Color adds significant value to your style. Color theorists would say things like: blue is trustworthy, green is growth, yellow is happy, grey is practical, red is energy and so on. Whatever colors you chose, whether they be a result of theory or personal preference, spend some time talking to experts. Chose a primary pallet that compliments your logo and select a secondary pallet for occasional use. Colors make a statement – chose them wisely.

TYPOGRAPHY
Use your brand style guide to define the rules for how to use your brand’s fonts and typography. Just like color, font selection can play an important role is defining who you are. Serifs are generally more classic, sans serif more modern. There are many choices, almost too many. Make sure fonts and typography are part of your guide.

GRAPHIC ELEMENTS
For financial companies who use a lot of different marketing pieces to distribute their message, having a consistent graphic look can make it easier to achieve continuity of their brand style. For example, LG (Life’s Good) use a red circle in all of their designs. The red circle is a focal point and adds brand consistency beyond the simple logo, font and color choices reflected in most basic style guides. Graphic elements can be shapes or effects that are taken from a logo or symbol that portray your firm’s brand image.

In the sample guide noted above, 1st National use an “arch” in their printed material. This is another good example of a graphic element can help build recognition and consistency.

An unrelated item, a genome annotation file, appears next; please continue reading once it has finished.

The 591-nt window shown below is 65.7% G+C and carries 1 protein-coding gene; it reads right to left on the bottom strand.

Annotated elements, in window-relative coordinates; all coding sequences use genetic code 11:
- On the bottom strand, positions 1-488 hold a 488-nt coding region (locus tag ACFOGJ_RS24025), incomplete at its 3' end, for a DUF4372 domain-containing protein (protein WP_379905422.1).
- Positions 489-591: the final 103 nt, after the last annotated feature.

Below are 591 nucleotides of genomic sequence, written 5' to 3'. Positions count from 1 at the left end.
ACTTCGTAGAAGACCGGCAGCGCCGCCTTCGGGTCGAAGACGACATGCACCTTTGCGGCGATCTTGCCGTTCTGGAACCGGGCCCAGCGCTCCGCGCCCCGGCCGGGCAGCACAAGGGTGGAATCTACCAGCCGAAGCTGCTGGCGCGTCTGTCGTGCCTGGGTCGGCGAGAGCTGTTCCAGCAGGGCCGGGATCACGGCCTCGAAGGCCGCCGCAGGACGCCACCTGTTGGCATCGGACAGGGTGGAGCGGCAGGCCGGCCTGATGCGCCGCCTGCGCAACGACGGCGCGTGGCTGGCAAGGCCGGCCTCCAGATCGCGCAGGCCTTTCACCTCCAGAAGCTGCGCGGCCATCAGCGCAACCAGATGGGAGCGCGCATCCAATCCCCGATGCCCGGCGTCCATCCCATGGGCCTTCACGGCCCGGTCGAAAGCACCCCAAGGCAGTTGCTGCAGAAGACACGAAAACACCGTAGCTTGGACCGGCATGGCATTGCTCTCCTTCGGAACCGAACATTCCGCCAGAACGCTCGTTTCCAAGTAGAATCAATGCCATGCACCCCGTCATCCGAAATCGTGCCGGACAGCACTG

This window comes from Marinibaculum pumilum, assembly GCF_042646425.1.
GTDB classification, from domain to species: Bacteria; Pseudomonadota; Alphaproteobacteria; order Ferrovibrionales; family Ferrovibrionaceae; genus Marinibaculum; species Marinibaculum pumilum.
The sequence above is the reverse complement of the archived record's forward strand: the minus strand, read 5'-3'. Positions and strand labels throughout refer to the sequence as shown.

PHOTOGRAPHY / IMAGERY
It’s been said many times that a picture is worth a thousand words. There are pros and cons to this. While stock photography is readily available and affordable it can be difficult to achieve consistency. A brand style guide gives your firm the opportunity to think through what type of images work for your brand. Image types can be broken down by color, theme, message, composition, age, gender, ethnicity, and focus (object versus landscape for instance). Photo selection is arguably the most difficult style guide element. Often times the simpler the criteria and the photo, the better.

One special point on imagery: Even though it may be true that a picture is worth a thousand words, avoid having the imagery “be” the message. Images should play a supporting role and your message should always come first.

PRINT / DIGITAL
Print and digital media differ and a complex brand may need to address that difference. For instance a video requires considerably more decisions than a printed brochure. Video captures voice, tone, enunciated, is graphically more intensive, and is typically more viewed and scrutinized. If your firm uses video, and it should, you will need to specify how your brand style is delivered in these cases. For instance, a video intro and outro should be consistent across most videos. Defining your digital and print parameters should to be part of your guide.

BRAND TONE AND PERSONALITY
You also want to make sure that what you say and how you say it is consistent with the brand image. This applies to everything from the headline in an ad to the tone of your Facebook post to the way blog content is structured. Using a consistent and distinct tone, or personality, can help consumers and customers identify with a brand and create a connection with what the brand stands for.

SUMMARY

Your brand style guide can be as general or as detailed as you want it to be. The best brand style guides are thorough yet simple and clear.

One of the most important considerations of any brand style guide is that it should be easy to understand and useful to anyone you are trusting to help communicate your message.